Asda Supermarket Adds ‘Quiet Hour’ for Autistic Shoppers

Editor
Loud, crowded spaces stress some customers, so this Asda ordered quiet time
Asda supermarket

Wikimedia/Victuallers

An Asda supermarket has instituted a "quiet hour" to help customers with autism, anxiety, and other disabilities that make noise unbearable. 

Noisy, crowded supermarkets can be very stressful places, especially for customers with anxiety or autism, so to help make the shopping experience easier for all shoppers, one supermarket has instituted a “quiet hour” to help people shop in peace.

According to the Manchester Evening News, the Asda Living superstore in Cheetham Hill in Manchester has decreed that at 8 a.m. on Saturday, May 7, all the escalators, display TVs ad in-store music will be turned off as part of the store’s first “quiet hour.” Manager Simon Lea says the goal is to be able to hear a pin drop in the silent megastore.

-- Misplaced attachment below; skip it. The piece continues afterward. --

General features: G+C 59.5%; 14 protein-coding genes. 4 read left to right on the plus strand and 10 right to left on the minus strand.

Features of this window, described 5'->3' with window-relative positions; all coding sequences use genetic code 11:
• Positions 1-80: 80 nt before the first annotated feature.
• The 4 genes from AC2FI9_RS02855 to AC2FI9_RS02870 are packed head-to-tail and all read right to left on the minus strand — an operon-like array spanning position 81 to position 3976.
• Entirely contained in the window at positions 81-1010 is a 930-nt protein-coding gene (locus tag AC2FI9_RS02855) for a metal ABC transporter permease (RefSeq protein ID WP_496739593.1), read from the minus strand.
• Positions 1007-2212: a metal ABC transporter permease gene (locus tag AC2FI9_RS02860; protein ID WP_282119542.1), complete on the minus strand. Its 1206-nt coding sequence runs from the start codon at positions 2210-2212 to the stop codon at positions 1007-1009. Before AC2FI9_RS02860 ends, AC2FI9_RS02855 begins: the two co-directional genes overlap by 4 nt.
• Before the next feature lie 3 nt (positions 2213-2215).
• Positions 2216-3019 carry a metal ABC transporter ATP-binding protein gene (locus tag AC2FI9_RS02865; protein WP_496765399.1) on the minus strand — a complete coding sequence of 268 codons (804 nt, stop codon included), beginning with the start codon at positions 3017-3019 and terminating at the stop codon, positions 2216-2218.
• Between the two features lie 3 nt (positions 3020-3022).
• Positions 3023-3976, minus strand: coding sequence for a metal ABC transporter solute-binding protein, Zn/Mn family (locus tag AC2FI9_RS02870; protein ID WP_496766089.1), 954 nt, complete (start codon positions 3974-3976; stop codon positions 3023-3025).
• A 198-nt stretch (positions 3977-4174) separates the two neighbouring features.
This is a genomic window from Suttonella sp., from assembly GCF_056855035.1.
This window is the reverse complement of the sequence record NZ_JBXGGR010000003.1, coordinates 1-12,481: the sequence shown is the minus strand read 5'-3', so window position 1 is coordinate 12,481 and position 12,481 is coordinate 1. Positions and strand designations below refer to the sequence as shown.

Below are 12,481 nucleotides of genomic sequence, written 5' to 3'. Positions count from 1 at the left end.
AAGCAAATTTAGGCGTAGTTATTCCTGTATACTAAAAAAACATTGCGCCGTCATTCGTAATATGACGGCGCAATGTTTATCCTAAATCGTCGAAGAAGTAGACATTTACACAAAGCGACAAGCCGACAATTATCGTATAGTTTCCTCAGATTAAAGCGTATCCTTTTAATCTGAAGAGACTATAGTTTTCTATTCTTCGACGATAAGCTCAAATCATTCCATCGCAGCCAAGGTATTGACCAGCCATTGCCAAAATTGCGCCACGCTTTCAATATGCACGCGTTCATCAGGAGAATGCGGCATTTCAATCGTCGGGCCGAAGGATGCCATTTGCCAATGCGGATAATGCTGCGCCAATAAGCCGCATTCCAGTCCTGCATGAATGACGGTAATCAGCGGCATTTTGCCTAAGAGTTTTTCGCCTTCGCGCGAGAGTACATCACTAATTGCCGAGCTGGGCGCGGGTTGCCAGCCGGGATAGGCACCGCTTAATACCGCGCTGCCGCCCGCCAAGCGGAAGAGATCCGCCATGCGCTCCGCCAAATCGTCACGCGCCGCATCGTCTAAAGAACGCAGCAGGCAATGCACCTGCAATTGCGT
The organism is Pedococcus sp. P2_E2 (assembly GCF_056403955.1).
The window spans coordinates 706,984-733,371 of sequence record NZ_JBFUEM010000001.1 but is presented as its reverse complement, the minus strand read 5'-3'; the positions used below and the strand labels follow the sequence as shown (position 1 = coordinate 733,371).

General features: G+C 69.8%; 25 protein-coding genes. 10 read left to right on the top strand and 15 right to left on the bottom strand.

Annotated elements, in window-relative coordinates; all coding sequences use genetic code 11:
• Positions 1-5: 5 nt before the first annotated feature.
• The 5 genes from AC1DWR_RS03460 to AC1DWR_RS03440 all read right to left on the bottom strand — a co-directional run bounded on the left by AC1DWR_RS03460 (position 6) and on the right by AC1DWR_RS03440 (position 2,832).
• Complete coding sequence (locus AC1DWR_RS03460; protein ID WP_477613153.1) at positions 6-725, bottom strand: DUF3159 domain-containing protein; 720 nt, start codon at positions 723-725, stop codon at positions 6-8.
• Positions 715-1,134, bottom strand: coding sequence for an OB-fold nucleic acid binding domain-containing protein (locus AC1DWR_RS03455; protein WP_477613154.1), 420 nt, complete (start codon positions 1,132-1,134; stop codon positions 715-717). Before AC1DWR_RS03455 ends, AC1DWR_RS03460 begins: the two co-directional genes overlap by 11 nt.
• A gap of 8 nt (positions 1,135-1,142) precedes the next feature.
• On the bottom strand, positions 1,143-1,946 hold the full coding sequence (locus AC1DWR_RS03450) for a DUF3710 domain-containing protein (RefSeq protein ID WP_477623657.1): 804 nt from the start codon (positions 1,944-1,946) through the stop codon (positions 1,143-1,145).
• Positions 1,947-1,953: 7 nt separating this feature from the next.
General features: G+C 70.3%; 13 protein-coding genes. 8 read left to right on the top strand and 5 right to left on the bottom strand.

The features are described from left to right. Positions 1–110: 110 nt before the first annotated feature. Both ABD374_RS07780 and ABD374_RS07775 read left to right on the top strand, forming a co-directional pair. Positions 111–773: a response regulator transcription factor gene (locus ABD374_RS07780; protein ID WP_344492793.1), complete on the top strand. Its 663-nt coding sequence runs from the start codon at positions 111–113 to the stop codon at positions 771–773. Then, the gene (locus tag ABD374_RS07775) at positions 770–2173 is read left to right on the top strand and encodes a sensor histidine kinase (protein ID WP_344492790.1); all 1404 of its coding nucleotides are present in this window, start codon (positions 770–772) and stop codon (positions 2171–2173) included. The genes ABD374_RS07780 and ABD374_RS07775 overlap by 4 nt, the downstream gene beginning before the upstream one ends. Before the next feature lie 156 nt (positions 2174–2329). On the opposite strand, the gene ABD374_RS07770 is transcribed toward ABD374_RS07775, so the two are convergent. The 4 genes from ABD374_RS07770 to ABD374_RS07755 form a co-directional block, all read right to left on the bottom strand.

Lea said he was inspired to create the “quiet hour” when he saw a little boy screaming and flinging himself to the floor in the store a few weeks ago. The boy’s beleaguered mother said that he had autism and was overstimulated by all the sounds and lights and noise in the store.

Sensory overload can be a problem for a lot of people, Lea says the store has many customers with autism, or customers with anxiety or disabilities that make it difficult to manage with all the lights and noise and crowds. After talking to several of them, Lea decided to try out the “quiet hour” to make things easier.

The silent hour is for any customers who would prefer to shop without the noise, and Lea is optimistic that it will be helpful for a lot of the store’s customers.

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